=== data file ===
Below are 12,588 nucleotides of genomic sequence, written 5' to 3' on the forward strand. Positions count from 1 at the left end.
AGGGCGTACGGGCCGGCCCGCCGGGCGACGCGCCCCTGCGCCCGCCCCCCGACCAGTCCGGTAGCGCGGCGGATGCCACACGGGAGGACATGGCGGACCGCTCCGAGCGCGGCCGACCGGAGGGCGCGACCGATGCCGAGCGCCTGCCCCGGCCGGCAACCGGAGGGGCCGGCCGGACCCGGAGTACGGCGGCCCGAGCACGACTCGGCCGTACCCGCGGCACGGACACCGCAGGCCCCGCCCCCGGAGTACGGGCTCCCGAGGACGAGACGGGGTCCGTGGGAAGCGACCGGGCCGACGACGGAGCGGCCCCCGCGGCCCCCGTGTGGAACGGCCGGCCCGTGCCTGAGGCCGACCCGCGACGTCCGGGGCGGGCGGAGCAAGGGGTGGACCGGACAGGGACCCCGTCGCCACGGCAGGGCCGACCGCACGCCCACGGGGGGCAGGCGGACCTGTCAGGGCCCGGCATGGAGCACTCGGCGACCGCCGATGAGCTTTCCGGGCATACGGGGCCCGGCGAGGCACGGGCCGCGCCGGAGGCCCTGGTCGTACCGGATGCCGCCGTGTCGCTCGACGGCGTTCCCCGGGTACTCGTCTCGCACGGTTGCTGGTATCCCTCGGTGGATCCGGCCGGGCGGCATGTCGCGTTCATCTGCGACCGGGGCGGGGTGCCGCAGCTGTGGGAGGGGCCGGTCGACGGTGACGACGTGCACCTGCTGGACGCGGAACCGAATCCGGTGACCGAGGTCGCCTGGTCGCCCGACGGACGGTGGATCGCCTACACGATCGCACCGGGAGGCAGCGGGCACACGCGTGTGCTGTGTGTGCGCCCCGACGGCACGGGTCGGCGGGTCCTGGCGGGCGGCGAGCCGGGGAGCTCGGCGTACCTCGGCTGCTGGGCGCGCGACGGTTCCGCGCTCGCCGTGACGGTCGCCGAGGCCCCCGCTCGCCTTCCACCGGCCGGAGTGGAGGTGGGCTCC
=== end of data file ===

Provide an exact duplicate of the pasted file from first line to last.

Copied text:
Below are 12,588 nucleotides of genomic sequence, written 5' to 3' on the forward strand. Positions count from 1 at the left end.
AGGGCGTACGGGCCGGCCCGCCGGGCGACGCGCCCCTGCGCCCGCCCCCCGACCAGTCCGGTAGCGCGGCGGATGCCACACGGGAGGACATGGCGGACCGCTCCGAGCGCGGCCGACCGGAGGGCGCGACCGATGCCGAGCGCCTGCCCCGGCCGGCAACCGGAGGGGCCGGCCGGACCCGGAGTACGGCGGCCCGAGCACGACTCGGCCGTACCCGCGGCACGGACACCGCAGGCCCCGCCCCCGGAGTACGGGCTCCCGAGGACGAGACGGGGTCCGTGGGAAGCGACCGGGCCGACGACGGAGCGGCCCCCGCGGCCCCCGTGTGGAACGGCCGGCCCGTGCCTGAGGCCGACCCGCGACGTCCGGGGCGGGCGGAGCAAGGGGTGGACCGGACAGGGACCCCGTCGCCACGGCAGGGCCGACCGCACGCCCACGGGGGGCAGGCGGACCTGTCAGGGCCCGGCATGGAGCACTCGGCGACCGCCGATGAGCTTTCCGGGCATACGGGGCCCGGCGAGGCACGGGCCGCGCCGGAGGCCCTGGTCGTACCGGATGCCGCCGTGTCGCTCGACGGCGTTCCCCGGGTACTCGTCTCGCACGGTTGCTGGTATCCCTCGGTGGATCCGGCCGGGCGGCATGTCGCGTTCATCTGCGACCGGGGCGGGGTGCCGCAGCTGTGGGAGGGGCCGGTCGACGGTGACGACGTGCACCTGCTGGACGCGGAACCGAATCCGGTGACCGAGGTCGCCTGGTCGCCCGACGGACGGTGGATCGCCTACACGATCGCACCGGGAGGCAGCGGGCACACGCGTGTGCTGTGTGTGCGCCCCGACGGCACGGGTCGGCGGGTCCTGGCGGGCGGCGAGCCGGGGAGCTCGGCGTACCTCGGCTGCTGGGCGCGCGACGGTTCCGCGCTCGCCGTGACGGTCGCCGAGGCCCCCGCTCGCCTTCCACCGGCCGGAGTGGAGGTGGGCTCC